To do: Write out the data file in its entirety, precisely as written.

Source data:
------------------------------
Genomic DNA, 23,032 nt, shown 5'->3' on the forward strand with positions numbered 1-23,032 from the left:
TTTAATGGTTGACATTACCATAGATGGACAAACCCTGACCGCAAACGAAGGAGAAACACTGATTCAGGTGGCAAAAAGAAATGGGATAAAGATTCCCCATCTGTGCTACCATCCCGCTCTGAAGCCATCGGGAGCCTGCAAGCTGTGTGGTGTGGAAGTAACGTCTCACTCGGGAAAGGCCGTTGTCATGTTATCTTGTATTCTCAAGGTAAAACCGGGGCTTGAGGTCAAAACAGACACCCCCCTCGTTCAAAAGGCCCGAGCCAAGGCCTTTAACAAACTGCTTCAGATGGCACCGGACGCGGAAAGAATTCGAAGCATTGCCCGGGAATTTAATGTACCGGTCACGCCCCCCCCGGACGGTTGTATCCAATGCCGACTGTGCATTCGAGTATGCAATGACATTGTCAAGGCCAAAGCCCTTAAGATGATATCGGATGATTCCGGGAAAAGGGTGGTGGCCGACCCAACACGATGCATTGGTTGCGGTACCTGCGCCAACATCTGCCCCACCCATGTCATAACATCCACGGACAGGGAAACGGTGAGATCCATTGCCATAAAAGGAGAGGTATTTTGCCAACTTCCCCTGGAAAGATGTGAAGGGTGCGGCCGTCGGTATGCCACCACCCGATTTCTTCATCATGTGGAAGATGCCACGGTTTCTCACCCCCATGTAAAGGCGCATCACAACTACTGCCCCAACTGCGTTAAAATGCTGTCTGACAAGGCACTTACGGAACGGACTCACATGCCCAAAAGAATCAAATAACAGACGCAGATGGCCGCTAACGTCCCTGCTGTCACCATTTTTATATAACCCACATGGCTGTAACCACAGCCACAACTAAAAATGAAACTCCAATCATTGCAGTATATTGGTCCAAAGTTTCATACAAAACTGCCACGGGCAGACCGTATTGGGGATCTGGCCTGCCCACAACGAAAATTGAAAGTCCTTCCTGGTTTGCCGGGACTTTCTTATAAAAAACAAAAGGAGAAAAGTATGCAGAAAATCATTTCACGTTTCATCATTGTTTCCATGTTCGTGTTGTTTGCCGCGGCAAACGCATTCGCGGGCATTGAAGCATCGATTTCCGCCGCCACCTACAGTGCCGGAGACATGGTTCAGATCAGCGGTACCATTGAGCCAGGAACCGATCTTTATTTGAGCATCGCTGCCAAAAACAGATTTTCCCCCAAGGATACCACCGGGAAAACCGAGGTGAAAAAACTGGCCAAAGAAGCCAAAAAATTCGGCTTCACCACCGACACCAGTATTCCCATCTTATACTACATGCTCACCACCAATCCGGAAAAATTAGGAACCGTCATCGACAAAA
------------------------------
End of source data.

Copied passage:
Genomic DNA, 23,032 nt, shown 5'->3' on the forward strand with positions numbered 1-23,032 from the left:
TTTAATGGTTGACATTACCATAGATGGACAAACCCTGACCGCAAACGAAGGAGAAACACTGATTCAGGTGGCAAAAAGAAATGGGATAAAGATTCCCCATCTGTGCTACCATCCCGCTCTGAAGCCATCGGGAGCCTGCAAGCTGTGTGGTGTGGAAGTAACGTCTCACTCGGGAAAGGCCGTTGTCATGTTATCTTGTATTCTCAAGGTAAAACCGGGGCTTGAGGTCAAAACAGACACCCCCCTCGTTCAAAAGGCCCGAGCCAAGGCCTTTAACAAACTGCTTCAGATGGCACCGGACGCGGAAAGAATTCGAAGCATTGCCCGGGAATTTAATGTACCGGTCACGCCCCCCCCGGACGGTTGTATCCAATGCCGACTGTGCATTCGAGTATGCAATGACATTGTCAAGGCCAAAGCCCTTAAGATGATATCGGATGATTCCGGGAAAAGGGTGGTGGCCGACCCAACACGATGCATTGGTTGCGGTACCTGCGCCAACATCTGCCCCACCCATGTCATAACATCCACGGACAGGGAAACGGTGAGATCCATTGCCATAAAAGGAGAGGTATTTTGCCAACTTCCCCTGGAAAGATGTGAAGGGTGCGGCCGTCGGTATGCCACCACCCGATTTCTTCATCATGTGGAAGATGCCACGGTTTCTCACCCCCATGTAAAGGCGCATCACAACTACTGCCCCAACTGCGTTAAAATGCTGTCTGACAAGGCACTTACGGAACGGACTCACATGCCCAAAAGAATCAAATAACAGACGCAGATGGCCGCTAACGTCCCTGCTGTCACCATTTTTATATAACCCACATGGCTGTAACCACAGCCACAACTAAAAATGAAACTCCAATCATTGCAGTATATTGGTCCAAAGTTTCATACAAAACTGCCACGGGCAGACCGTATTGGGGATCTGGCCTGCCCACAACGAAAATTGAAAGTCCTTCCTGGTTTGCCGGGACTTTCTTATAAAAAACAAAAGGAGAAAAGTATGCAGAAAATCATTTCACGTTTCATCATTGTTTCCATGTTCGTGTTGTTTGCCGCGGCAAACGCATTCGCGGGCATTGAAGCATCGATTTCCGCCGCCACCTACAGTGCCGGAGACATGGTTCAGATCAGCGGTACCATTGAGCCAGGAACCGATCTTTATTTGAGCATCGCTGCCAAAAACAGATTTTCCCCCAAGGATACCACCGGGAAAACCGAGGTGAAAAAACTGGCCAAAGAAGCCAAAAAATTCGGCTTCACCACCGACACCAGTATTCCCATCTTATACTACATGCTCACCACCAATCCGGAAAAATTAGGAACCGTCATCGACAAAA